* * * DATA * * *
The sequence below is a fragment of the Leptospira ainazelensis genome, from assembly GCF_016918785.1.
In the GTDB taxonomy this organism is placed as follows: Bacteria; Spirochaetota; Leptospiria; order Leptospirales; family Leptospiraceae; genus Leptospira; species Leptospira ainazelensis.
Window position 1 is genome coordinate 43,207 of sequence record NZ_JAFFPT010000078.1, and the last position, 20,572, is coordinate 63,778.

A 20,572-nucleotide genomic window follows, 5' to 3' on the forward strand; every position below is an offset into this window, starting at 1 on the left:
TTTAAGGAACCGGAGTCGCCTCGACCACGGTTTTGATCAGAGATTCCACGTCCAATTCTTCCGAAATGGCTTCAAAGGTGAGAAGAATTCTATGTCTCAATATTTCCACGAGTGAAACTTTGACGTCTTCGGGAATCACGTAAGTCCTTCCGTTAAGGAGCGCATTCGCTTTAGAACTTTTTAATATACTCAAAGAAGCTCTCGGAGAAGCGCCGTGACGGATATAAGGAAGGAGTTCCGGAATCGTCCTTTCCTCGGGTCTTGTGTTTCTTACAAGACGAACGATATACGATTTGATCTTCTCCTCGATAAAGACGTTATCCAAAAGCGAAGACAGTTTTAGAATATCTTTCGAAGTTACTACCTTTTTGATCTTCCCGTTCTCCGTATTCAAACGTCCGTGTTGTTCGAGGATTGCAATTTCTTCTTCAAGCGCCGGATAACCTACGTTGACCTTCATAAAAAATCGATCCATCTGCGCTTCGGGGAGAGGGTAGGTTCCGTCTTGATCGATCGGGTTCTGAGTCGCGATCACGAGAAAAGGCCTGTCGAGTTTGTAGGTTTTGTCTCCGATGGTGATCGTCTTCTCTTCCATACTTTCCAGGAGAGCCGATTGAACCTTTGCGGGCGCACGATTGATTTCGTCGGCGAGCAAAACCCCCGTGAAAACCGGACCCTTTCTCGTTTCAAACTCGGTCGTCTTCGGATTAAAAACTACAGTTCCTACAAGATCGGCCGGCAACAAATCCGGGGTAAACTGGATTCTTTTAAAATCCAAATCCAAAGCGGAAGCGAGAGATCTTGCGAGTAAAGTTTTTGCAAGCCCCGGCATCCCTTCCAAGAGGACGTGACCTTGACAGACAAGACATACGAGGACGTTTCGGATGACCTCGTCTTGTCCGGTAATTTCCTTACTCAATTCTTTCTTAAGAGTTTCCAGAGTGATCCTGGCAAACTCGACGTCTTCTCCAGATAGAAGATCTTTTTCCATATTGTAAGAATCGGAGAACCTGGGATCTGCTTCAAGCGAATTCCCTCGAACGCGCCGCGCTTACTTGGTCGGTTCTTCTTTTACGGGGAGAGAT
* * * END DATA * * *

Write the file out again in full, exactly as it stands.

The sequence below is a fragment of the Leptospira ainazelensis genome, from assembly GCF_016918785.1.
In the GTDB taxonomy this organism is placed as follows: Bacteria; Spirochaetota; Leptospiria; order Leptospirales; family Leptospiraceae; genus Leptospira; species Leptospira ainazelensis.
Window position 1 is genome coordinate 43,207 of sequence record NZ_JAFFPT010000078.1, and the last position, 20,572, is coordinate 63,778.

A 20,572-nucleotide genomic window follows, 5' to 3' on the forward strand; every position below is an offset into this window, starting at 1 on the left:
TTTAAGGAACCGGAGTCGCCTCGACCACGGTTTTGATCAGAGATTCCACGTCCAATTCTTCCGAAATGGCTTCAAAGGTGAGAAGAATTCTATGTCTCAATATTTCCACGAGTGAAACTTTGACGTCTTCGGGAATCACGTAAGTCCTTCCGTTAAGGAGCGCATTCGCTTTAGAACTTTTTAATATACTCAAAGAAGCTCTCGGAGAAGCGCCGTGACGGATATAAGGAAGGAGTTCCGGAATCGTCCTTTCCTCGGGTCTTGTGTTTCTTACAAGACGAACGATATACGATTTGATCTTCTCCTCGATAAAGACGTTATCCAAAAGCGAAGACAGTTTTAGAATATCTTTCGAAGTTACTACCTTTTTGATCTTCCCGTTCTCCGTATTCAAACGTCCGTGTTGTTCGAGGATTGCAATTTCTTCTTCAAGCGCCGGATAACCTACGTTGACCTTCATAAAAAATCGATCCATCTGCGCTTCGGGGAGAGGGTAGGTTCCGTCTTGATCGATCGGGTTCTGAGTCGCGATCACGAGAAAAGGCCTGTCGAGTTTGTAGGTTTTGTCTCCGATGGTGATCGTCTTCTCTTCCATACTTTCCAGGAGAGCCGATTGAACCTTTGCGGGCGCACGATTGATTTCGTCGGCGAGCAAAACCCCCGTGAAAACCGGACCCTTTCTCGTTTCAAACTCGGTCGTCTTCGGATTAAAAACTACAGTTCCTACAAGATCGGCCGGCAACAAATCCGGGGTAAACTGGATTCTTTTAAAATCCAAATCCAAAGCGGAAGCGAGAGATCTTGCGAGTAAAGTTTTTGCAAGCCCCGGCATCCCTTCCAAGAGGACGTGACCTTGACAGACAAGACATACGAGGACGTTTCGGATGACCTCGTCTTGTCCGGTAATTTCCTTACTCAATTCTTTCTTAAGAGTTTCCAGAGTGATCCTGGCAAACTCGACGTCTTCTCCAGATAGAAGATCTTTTTCCATATTGTAAGAATCGGAGAACCTGGGATCTGCTTCAAGCGAATTCCCTCGAACGCGCCGCGCTTACTTGGTCGGTTCTTCTTTTACGGGGAGAGAT